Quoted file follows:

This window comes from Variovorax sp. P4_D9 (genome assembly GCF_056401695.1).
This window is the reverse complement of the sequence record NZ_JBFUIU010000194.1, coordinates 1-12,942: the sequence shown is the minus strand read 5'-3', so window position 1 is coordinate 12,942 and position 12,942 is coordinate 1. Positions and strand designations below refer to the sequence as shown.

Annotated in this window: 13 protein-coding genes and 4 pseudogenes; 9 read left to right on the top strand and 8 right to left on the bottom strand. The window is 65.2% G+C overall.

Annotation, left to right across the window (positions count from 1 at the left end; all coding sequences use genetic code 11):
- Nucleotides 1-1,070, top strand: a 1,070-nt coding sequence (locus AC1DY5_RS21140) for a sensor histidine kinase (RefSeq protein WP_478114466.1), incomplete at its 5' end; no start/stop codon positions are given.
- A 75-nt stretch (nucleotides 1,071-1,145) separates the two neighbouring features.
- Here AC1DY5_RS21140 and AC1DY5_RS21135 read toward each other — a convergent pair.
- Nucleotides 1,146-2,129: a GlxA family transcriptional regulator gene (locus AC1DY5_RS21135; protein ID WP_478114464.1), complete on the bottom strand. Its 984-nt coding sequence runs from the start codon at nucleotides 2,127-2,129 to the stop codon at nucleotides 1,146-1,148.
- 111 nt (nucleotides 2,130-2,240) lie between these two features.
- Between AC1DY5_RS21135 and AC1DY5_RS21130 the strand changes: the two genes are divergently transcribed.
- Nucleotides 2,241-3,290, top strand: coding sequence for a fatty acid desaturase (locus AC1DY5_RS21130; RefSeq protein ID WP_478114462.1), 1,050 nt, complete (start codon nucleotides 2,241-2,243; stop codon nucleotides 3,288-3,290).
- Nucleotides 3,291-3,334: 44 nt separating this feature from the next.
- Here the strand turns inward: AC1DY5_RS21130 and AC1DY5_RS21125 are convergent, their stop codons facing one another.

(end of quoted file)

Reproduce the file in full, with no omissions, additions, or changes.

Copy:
This window comes from Variovorax sp. P4_D9 (genome assembly GCF_056401695.1).
This window is the reverse complement of the sequence record NZ_JBFUIU010000194.1, coordinates 1-12,942: the sequence shown is the minus strand read 5'-3', so window position 1 is coordinate 12,942 and position 12,942 is coordinate 1. Positions and strand designations below refer to the sequence as shown.

Annotated in this window: 13 protein-coding genes and 4 pseudogenes; 9 read left to right on the top strand and 8 right to left on the bottom strand. The window is 65.2% G+C overall.

Annotation, left to right across the window (positions count from 1 at the left end; all coding sequences use genetic code 11):
- Nucleotides 1-1,070, top strand: a 1,070-nt coding sequence (locus AC1DY5_RS21140) for a sensor histidine kinase (RefSeq protein WP_478114466.1), incomplete at its 5' end; no start/stop codon positions are given.
- A 75-nt stretch (nucleotides 1,071-1,145) separates the two neighbouring features.
- Here AC1DY5_RS21140 and AC1DY5_RS21135 read toward each other — a convergent pair.
- Nucleotides 1,146-2,129: a GlxA family transcriptional regulator gene (locus AC1DY5_RS21135; protein ID WP_478114464.1), complete on the bottom strand. Its 984-nt coding sequence runs from the start codon at nucleotides 2,127-2,129 to the stop codon at nucleotides 1,146-1,148.
- 111 nt (nucleotides 2,130-2,240) lie between these two features.
- Between AC1DY5_RS21135 and AC1DY5_RS21130 the strand changes: the two genes are divergently transcribed.
- Nucleotides 2,241-3,290, top strand: coding sequence for a fatty acid desaturase (locus AC1DY5_RS21130; RefSeq protein ID WP_478114462.1), 1,050 nt, complete (start codon nucleotides 2,241-2,243; stop codon nucleotides 3,288-3,290).
- Nucleotides 3,291-3,334: 44 nt separating this feature from the next.
- Here the strand turns inward: AC1DY5_RS21130 and AC1DY5_RS21125 are convergent, their stop codons facing one another.